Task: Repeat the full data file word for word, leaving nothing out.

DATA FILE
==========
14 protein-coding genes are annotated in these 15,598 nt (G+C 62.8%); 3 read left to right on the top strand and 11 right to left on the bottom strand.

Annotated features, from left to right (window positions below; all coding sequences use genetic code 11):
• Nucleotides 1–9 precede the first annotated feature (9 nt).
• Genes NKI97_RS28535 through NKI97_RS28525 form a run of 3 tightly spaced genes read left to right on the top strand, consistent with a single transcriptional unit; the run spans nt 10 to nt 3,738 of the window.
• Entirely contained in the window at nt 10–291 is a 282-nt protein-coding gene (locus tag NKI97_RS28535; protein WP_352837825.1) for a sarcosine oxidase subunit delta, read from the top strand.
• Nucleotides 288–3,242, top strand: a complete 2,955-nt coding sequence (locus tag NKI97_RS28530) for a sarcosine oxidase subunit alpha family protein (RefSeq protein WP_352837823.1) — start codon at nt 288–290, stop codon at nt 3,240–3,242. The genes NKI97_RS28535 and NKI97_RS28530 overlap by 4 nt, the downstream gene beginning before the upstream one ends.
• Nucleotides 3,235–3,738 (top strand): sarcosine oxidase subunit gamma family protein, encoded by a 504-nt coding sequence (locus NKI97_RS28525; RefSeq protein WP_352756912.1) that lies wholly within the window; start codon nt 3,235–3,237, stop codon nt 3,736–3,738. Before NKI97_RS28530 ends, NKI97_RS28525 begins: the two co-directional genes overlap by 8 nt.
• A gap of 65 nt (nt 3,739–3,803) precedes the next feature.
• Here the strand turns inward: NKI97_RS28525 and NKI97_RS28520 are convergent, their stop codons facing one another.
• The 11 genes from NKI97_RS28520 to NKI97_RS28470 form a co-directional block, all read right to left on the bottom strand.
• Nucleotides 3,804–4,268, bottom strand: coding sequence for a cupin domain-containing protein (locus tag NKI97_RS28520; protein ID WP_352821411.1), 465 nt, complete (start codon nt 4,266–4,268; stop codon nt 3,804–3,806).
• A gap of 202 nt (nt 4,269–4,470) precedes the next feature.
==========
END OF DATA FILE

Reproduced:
14 protein-coding genes are annotated in these 15,598 nt (G+C 62.8%); 3 read left to right on the top strand and 11 right to left on the bottom strand.

Annotated features, from left to right (window positions below; all coding sequences use genetic code 11):
• Nucleotides 1–9 precede the first annotated feature (9 nt).
• Genes NKI97_RS28535 through NKI97_RS28525 form a run of 3 tightly spaced genes read left to right on the top strand, consistent with a single transcriptional unit; the run spans nt 10 to nt 3,738 of the window.
• Entirely contained in the window at nt 10–291 is a 282-nt protein-coding gene (locus tag NKI97_RS28535; protein WP_352837825.1) for a sarcosine oxidase subunit delta, read from the top strand.
• Nucleotides 288–3,242, top strand: a complete 2,955-nt coding sequence (locus tag NKI97_RS28530) for a sarcosine oxidase subunit alpha family protein (RefSeq protein WP_352837823.1) — start codon at nt 288–290, stop codon at nt 3,240–3,242. The genes NKI97_RS28535 and NKI97_RS28530 overlap by 4 nt, the downstream gene beginning before the upstream one ends.
• Nucleotides 3,235–3,738 (top strand): sarcosine oxidase subunit gamma family protein, encoded by a 504-nt coding sequence (locus NKI97_RS28525; RefSeq protein WP_352756912.1) that lies wholly within the window; start codon nt 3,235–3,237, stop codon nt 3,736–3,738. Before NKI97_RS28530 ends, NKI97_RS28525 begins: the two co-directional genes overlap by 8 nt.
• A gap of 65 nt (nt 3,739–3,803) precedes the next feature.
• Here the strand turns inward: NKI97_RS28525 and NKI97_RS28520 are convergent, their stop codons facing one another.
• The 11 genes from NKI97_RS28520 to NKI97_RS28470 form a co-directional block, all read right to left on the bottom strand.
• Nucleotides 3,804–4,268, bottom strand: coding sequence for a cupin domain-containing protein (locus tag NKI97_RS28520; protein ID WP_352821411.1), 465 nt, complete (start codon nt 4,266–4,268; stop codon nt 3,804–3,806).
• A gap of 202 nt (nt 4,269–4,470) precedes the next feature.